The phrase “I tell you” may be translated approximately into Kalenjin. This relatively young ethnic identity has been constructed by a group of tribes that were originally separate but are culturally and linguistically close to one another. The name has been an essential component in this process. The decade of the 1940s is identified as the genesis of both the term “Karenjin” and the “Karenjin” ethnic identity. That is a very apparent indication of a desire to draw political strength from a larger number of people.
Beginning in the 1940s, members of these communities who were conscripting in the armed forces to fight in World War II (1939–1945) began to refer to themselves using the term kale or kole, which was derived from the practice of scarring the breast or the arm of a warrior who had successfully defeated an adversary in combat. An announcer by the name of John Chemallan used the term “kalenjok” while working on radio broadcasts during the war (“I tell you,” plural).
In later years, members of these organizations who were students at Alliance High School came together to create a club called “Kalenjin.” Since there were only fourteen of them, they were in the distinct minority at this famous institution, which was located in an area that was controlled by a different tribe called the Gikuyu. To differentiate themselves from the Gikuyu, the Kalenjin sought to have an external embodiment of their collective identity and togetherness. These freshmen, in their last year of high school, would go on to become the future leaders of the Kalenjin people. The establishment of a Kalenjin Union in Eldoret in 1948 and the beginning of production of a monthly magazine with the same name in the 1950s both contributed to the consolidation of the Kalenjin identity.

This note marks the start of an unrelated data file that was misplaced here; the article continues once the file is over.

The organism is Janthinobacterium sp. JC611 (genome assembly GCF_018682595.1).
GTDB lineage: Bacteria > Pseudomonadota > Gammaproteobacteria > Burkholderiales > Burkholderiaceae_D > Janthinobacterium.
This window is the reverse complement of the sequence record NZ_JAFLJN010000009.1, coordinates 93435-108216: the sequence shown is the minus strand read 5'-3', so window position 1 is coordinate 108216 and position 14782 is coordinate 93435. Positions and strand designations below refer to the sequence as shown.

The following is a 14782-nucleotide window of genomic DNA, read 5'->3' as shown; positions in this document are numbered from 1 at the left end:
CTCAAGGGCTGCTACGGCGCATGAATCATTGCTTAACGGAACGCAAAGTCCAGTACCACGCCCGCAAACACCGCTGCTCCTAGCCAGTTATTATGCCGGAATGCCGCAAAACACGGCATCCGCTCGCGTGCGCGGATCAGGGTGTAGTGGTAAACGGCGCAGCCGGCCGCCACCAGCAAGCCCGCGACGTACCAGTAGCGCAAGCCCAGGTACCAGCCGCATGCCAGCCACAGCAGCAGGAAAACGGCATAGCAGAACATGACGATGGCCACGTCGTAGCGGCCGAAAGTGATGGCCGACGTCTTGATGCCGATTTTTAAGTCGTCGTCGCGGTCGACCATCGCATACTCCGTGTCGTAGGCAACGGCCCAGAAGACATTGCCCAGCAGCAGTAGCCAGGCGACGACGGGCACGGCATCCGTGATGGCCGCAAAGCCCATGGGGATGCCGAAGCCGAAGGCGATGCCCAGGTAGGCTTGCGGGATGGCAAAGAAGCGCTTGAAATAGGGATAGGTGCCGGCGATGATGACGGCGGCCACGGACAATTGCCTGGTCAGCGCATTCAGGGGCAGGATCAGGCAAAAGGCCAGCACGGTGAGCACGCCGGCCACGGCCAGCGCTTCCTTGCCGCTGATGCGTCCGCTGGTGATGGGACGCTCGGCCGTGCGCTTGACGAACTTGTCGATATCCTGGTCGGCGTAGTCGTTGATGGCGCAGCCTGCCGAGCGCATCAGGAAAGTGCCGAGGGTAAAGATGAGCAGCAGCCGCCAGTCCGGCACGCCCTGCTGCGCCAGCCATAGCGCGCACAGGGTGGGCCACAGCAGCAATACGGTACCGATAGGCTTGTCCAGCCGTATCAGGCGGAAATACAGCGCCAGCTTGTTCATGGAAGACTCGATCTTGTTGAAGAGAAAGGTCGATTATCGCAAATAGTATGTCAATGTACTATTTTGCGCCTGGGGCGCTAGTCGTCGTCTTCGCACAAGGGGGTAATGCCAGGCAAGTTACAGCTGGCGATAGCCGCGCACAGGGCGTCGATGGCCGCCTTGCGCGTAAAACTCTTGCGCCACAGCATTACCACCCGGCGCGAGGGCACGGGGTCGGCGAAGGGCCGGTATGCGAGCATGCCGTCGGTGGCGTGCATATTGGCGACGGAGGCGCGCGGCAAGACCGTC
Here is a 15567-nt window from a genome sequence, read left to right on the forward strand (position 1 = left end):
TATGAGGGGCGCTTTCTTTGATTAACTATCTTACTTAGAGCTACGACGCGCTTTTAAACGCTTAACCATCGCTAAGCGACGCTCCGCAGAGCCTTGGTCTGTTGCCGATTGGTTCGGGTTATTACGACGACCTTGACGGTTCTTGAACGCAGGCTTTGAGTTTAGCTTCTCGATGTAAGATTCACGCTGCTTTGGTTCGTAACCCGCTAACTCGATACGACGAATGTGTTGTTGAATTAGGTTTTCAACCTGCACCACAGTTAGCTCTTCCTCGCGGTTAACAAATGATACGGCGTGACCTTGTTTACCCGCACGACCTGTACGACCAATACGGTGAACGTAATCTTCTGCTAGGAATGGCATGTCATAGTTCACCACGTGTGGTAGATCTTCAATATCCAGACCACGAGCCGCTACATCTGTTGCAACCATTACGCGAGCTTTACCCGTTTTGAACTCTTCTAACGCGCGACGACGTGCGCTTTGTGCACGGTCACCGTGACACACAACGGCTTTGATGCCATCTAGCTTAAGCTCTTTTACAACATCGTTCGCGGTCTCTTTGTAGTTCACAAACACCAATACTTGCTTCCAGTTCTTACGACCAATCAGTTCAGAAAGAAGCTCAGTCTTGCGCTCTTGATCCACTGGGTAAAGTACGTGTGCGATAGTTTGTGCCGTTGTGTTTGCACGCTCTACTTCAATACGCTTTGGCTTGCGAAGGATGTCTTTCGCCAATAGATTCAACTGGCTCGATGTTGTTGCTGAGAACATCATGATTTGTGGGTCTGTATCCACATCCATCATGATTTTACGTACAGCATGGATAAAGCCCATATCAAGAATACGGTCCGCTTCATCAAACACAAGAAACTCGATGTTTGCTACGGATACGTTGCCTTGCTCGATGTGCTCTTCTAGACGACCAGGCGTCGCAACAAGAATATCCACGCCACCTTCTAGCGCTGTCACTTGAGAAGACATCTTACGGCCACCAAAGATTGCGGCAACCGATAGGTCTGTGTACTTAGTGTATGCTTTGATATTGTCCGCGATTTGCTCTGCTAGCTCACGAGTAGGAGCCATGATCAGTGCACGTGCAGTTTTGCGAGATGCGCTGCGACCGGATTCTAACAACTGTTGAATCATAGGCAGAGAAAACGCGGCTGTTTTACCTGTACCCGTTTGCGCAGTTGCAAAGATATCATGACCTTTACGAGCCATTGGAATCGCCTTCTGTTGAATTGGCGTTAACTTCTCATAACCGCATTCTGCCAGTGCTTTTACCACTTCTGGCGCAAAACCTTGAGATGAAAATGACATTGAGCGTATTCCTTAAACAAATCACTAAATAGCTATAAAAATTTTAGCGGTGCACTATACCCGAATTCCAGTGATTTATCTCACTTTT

The people of Kenya, who are now known as the Kalenjin, did not have a communal name until the early 1950s. Prior to that time, scholars and administration officials commonly referred to them as the “Nandi-speaking tribes.” This was a practice that did not immediately stop after the adoption of the common name “Kalenjin” (cf. Evans-Pritchard 1965).
In the late 1940s and initial 1950s, a number of Nandi-speaking communities came together and adopted the name “Kalenjin,” which is a Nandi term that literally translates to “I say” (to you). As a direct result of these efforts, the people have developed into one of the most prominent ethnic groups in Kenya. The use of the term Kalenjin led to a standardization of several Nandi dialects, which was another consequence of its acceptance.